Re: Complexity tells us to maybe not fear UFAI

From: Thomas Buckner (
Date: Wed Aug 24 2005 - 16:28:55 MDT

--- Phil Goetz <> wrote:

> The fear of UFAIs is based on the idea that
> they'll be able
> to outthink us, and to do so quickly.
> "More intelligent" thinking is gotten
> by adding another layer of abstraction onto a
> representational
> system, which causes the computational
> tractability of reasoning
> to increase in a manner that is exponential in
> the number
> of things being reasoned about. Or, by adding
> more knowledge,
> which has the same effect on tractability.
> By limiting the computational power available
> to an AI to be
> one or two orders of magnitude less than that
> available to a
> human, we can guarantee that it won't outthink
> us - or, if it
> does, it will do so very, very slowly.
> There are many cases where someone has come up
> with a new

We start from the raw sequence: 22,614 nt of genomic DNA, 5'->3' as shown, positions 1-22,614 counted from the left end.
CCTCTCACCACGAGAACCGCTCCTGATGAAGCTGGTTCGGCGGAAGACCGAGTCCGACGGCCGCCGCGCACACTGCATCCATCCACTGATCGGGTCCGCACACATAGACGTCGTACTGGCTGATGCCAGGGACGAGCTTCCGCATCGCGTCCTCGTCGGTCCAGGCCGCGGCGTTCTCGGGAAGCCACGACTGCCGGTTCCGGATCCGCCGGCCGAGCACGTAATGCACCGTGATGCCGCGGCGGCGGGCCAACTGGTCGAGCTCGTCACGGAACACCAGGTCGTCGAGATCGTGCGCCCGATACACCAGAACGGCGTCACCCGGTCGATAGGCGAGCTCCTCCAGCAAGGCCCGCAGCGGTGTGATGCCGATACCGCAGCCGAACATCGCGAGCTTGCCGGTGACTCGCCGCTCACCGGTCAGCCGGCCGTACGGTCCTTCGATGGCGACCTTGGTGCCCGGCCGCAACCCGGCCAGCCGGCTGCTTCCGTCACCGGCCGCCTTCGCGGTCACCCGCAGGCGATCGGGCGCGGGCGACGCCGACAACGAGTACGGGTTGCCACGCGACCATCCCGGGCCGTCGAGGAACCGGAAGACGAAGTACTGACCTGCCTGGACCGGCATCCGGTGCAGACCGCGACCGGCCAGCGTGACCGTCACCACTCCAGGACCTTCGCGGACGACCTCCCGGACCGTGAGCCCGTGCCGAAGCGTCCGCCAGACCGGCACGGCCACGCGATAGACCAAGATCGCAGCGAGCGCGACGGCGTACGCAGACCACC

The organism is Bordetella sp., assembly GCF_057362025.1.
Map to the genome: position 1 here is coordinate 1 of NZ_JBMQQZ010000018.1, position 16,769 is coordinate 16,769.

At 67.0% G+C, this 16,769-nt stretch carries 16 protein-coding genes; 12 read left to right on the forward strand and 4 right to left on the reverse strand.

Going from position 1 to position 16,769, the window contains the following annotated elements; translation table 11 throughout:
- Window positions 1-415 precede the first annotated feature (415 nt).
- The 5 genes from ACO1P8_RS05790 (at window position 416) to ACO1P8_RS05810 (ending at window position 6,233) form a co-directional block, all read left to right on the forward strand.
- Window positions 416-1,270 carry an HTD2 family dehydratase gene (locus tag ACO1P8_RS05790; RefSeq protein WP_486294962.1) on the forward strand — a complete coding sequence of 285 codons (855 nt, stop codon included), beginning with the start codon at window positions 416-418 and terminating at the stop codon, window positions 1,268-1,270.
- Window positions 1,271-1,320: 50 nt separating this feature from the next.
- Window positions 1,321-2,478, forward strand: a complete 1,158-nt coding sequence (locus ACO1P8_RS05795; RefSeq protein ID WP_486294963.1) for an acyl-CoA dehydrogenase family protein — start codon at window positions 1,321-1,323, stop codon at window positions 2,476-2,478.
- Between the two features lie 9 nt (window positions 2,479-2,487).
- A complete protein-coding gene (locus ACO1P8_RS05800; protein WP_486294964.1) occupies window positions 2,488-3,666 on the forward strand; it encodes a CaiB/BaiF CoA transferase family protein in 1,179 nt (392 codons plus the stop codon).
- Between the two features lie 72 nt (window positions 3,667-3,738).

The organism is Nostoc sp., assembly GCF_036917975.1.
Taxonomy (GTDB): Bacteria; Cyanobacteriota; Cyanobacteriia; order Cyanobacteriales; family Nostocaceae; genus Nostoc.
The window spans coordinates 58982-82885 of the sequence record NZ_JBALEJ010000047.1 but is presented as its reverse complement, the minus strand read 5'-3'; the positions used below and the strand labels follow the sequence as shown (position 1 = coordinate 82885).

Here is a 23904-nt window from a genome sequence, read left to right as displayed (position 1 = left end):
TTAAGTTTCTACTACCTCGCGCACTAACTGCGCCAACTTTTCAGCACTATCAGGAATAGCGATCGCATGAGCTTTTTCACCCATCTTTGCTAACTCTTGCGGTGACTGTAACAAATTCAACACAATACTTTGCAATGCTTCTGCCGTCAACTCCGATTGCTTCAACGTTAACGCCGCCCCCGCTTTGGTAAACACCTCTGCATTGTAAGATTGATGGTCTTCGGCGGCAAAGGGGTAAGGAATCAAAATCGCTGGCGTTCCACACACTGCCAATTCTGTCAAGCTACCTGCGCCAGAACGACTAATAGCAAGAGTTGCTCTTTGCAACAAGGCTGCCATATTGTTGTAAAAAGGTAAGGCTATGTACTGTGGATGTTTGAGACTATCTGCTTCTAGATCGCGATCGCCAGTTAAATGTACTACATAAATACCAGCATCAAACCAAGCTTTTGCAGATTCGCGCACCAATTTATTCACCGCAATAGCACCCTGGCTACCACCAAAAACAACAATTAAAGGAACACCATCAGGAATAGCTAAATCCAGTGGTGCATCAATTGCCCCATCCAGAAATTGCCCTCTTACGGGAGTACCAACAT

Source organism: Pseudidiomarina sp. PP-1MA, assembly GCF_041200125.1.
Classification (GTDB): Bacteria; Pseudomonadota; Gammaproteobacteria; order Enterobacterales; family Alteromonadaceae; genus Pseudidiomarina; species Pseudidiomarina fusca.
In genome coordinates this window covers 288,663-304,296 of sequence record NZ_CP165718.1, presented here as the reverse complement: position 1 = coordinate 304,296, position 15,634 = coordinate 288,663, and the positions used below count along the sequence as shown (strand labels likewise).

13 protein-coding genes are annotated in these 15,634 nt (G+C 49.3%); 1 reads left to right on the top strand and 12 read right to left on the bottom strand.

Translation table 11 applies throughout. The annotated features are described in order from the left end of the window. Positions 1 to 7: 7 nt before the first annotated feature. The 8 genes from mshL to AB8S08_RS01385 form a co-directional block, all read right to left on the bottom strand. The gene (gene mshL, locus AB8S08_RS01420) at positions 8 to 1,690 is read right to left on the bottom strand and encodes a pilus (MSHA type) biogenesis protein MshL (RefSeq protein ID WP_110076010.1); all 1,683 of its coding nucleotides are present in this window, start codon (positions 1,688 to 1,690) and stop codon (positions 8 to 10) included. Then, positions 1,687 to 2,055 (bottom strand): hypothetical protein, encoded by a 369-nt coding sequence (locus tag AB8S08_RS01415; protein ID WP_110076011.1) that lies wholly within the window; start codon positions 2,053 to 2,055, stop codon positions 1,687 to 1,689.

> algorithm that has lower computational
> complexity than the
> previously-known algorithm, but I don't think
> any algorithm
> will be found for general intelligence that
> doesn't have the
> property that exponential increases in
> resources are needed
> for a linear increase of some IQ-like measure.
> If the AI gets out and is able to harness the
> computational
> power on the internet, that would be different.
> But within
> its box, it's going to remain at or less than
> the order of
> magnitude of intelligence dictated by its
> computational capacity.
> - Phil Goetz

Yes, it occurred to me a while back that one
could set up a carrot/stick system simply by
giving the AI more computational power or taking
it away; presumably it would only be released
when it behaved according to some standard such
as maxing out its rewards (at whatever ceiling
had been preset) and incurring no demerits for
some length of time. But I doubt such a simple
system could guarantee a Friendly result. An UFAI
might simply become a 'model prisoner' and wait
you out.

Tom Buckner

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